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Published: 6/19/2011

Patchett plunges into the depths of the Amazon

BY JEFFREY ANN GOUDIE
KANSAS CITY STAR

Ann Patchett's sixth novel, State of Wonder, feels familiar.

Like her Orange Prize winner, Bel Canto, this novel takes a set of characters, isolates them in a South American country, and charts the changes that occur when people are untethered from barriers of race, class, and expectation.

In Bel Canto, despite a heartbreaking ending, the changes are positive: the powerless gain power and show unexpected talents. The powerful reveal affinities for domestic pleasures and for matters of the heart.

In State of Wonder, characters isolated in the Brazilian Amazon, removed from civilization, become not necessarily better but more tribal, protective of their turf and secretive about their rituals -- in this case, rites of pharmaceutical drug research.

Recalling Joseph Conrad's famous "Mistah Kurtz -- he dead," State of Wonder starts with the chilling words of Mr. Fox, chief executive of Vogel Pharmaceutical: "Eckman's dead."

Anders Eckman had been sent by Fox from Vogel -- based tellingly in Eden Prairie, Minn. -- to the Amazon jungle to check up on the fertility drug research of an arrogant doctor named Swenson. The news of Eckman's death arrives as a terse note handwritten by Swenson on an Aerogram, "a breath of tissue so insubstantial that only the stamp seemed to anchor it to this world."

Fox reveals the news to Marina Singh, Eckman's lab partner of seven years. Not just Eckman's office mate, Marina has become Fox's lover. Their affair is marked by an age difference of 20 years, as well as a vast power differential. The pair goes to deliver the unutterable news to Eckman's wife, Karen, who lives with the couple's sons on the other side of Eden Prairie. Fox delegates Marina to find Swenson and to sleuth out what happened to Eckman, whose stated cause of death is simply "a fever." She heads for Manaus, Brazil, the doorway to the Amazon.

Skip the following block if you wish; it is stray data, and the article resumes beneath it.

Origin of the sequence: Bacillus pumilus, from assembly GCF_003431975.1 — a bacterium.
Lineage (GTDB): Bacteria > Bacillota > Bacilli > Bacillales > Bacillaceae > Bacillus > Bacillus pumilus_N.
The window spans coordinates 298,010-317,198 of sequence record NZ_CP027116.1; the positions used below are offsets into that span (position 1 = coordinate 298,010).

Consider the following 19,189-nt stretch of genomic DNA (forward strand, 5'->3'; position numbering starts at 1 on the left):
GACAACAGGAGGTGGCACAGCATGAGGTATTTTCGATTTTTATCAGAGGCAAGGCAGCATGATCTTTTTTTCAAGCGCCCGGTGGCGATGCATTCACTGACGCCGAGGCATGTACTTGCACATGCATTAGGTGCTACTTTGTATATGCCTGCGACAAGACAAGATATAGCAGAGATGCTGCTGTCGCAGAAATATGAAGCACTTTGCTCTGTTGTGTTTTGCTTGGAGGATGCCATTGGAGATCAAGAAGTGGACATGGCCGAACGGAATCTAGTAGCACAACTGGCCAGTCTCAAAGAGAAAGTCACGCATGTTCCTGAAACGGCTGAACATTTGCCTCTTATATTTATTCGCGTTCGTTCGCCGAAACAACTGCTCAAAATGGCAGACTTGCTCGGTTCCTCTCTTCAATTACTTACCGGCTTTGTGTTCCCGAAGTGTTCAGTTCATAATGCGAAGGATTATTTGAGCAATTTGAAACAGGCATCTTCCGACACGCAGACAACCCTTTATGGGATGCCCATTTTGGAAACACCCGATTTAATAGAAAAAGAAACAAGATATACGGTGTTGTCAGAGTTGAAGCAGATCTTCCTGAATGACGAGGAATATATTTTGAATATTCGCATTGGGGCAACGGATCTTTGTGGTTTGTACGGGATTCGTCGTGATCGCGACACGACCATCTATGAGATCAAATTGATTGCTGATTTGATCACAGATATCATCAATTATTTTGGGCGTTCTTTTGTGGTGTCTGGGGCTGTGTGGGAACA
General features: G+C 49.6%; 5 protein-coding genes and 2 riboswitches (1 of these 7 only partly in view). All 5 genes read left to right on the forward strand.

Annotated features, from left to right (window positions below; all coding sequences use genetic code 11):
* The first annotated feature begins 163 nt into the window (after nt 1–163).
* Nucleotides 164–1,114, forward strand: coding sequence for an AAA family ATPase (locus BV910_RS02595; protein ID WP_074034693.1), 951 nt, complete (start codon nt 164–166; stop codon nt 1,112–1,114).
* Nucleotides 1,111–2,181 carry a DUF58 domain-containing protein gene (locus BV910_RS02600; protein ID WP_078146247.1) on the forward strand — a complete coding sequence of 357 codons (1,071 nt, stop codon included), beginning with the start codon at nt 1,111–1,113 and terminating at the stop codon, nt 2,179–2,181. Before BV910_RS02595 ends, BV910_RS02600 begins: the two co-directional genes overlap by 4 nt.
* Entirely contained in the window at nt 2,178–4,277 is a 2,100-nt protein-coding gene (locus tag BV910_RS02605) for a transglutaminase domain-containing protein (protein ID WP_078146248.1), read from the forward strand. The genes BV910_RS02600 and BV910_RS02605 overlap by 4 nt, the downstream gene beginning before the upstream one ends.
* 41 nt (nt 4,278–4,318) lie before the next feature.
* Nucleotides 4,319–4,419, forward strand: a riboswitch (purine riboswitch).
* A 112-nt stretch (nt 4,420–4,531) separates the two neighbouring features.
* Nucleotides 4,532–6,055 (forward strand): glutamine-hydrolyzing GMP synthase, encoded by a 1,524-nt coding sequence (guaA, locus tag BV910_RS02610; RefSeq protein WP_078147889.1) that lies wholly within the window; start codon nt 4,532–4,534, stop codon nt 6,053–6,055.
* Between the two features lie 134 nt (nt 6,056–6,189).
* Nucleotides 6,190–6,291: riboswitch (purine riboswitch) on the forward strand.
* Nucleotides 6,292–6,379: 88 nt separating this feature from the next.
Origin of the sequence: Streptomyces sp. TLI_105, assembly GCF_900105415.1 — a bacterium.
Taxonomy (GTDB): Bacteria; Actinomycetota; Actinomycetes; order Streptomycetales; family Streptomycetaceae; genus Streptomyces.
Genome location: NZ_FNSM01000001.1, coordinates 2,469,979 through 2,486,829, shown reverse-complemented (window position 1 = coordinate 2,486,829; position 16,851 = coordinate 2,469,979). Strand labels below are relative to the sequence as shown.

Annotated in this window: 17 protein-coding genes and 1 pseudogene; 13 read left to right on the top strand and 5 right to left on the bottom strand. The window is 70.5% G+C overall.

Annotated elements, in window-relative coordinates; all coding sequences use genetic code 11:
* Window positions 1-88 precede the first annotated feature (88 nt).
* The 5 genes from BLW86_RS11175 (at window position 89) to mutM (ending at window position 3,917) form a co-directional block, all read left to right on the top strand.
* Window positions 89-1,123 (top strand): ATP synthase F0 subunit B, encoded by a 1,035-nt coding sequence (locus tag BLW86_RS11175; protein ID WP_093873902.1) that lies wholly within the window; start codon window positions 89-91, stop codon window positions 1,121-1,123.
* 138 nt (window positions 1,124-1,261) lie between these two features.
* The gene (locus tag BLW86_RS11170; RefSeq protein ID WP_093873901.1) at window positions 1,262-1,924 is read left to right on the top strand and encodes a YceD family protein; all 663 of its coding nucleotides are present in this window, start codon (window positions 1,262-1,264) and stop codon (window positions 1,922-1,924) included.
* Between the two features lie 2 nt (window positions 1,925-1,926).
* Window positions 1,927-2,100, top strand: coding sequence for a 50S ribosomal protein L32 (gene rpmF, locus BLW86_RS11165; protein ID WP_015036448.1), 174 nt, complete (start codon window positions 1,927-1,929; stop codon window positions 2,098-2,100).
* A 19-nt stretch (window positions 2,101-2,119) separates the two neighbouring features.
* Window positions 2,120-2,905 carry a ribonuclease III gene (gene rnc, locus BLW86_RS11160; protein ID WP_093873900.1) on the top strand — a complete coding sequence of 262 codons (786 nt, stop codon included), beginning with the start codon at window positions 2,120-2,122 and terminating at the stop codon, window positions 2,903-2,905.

Marina resists the trip. Swenson had been her revered teacher in medical school. She was also the attending doctor during Marina's residency 13 years before in Baltimore. Marina, unable to wait for the older doctor, performed a cesarean section that resulted in the partial blinding of a baby boy. Devastated by the mistake, Marina switched to a doctoral program in pharmacology.

"This was the cost of going to find Dr. Swenson: remembering," Patchett writes.

Swenson is not so easy to find. The alpha doctor's unlikely gatekeepers are her apartment-sitters, a pair of Australian retro-hippies employed to keep strangers from disrupting her single-minded research. Marina meets up with her former mentor at the Teatro Amazonas opera house at a performance of Gluck's Orfeo ed Euridice. Opera? This is Patchett, after all.

Patchett writes of Marina: "She was Orfeo, and there was no question that Anders was Euridice, dead from a snake bite. Marina had been sent to hell to bring him back."

When Marina finally makes it to the jungle, she encounters an indigenous tribe whose female members remain fertile well into their 60s and 70s; a deaf boy, Easter, who is more expressive than the voluble, and pedantic Swenson, who manages to make the jungle an unlikely setting for academic colloquies; a tactile tribe that uses slaps as signs of affection, and a drug trial that has taken a tributary as remote as the one off the Rio Negro, where the action is set.

This is a novel of polarities: the snow and ice of Minnesota and the heat and humidity of the Amazon, the comforts of Eden (Prairie) and the discomforts of hell. Minnesotan Marina, with an East Indian father and a white mother, proves equal to the heat and challenges of the equator.

This is also a novel of reversals of fortune. In traveling to the jungle, Marina discovers the answer to a childhood puzzle, redemption for a tragic mistake, and the biggest surprise of all: that history can be amended.

Patchett has taken a risk in making the mentor-student relationship between Marina and Swenson so central. Some sections sag beneath Swenson's orations. That said, State of Wonder is intelligent and absorbing, with passages of shimmering mystery, depth, and beauty.

Typical of Patchett's fiction, the big action and emotional payoff are withheld until the ending. And the ending is spine-tingling.



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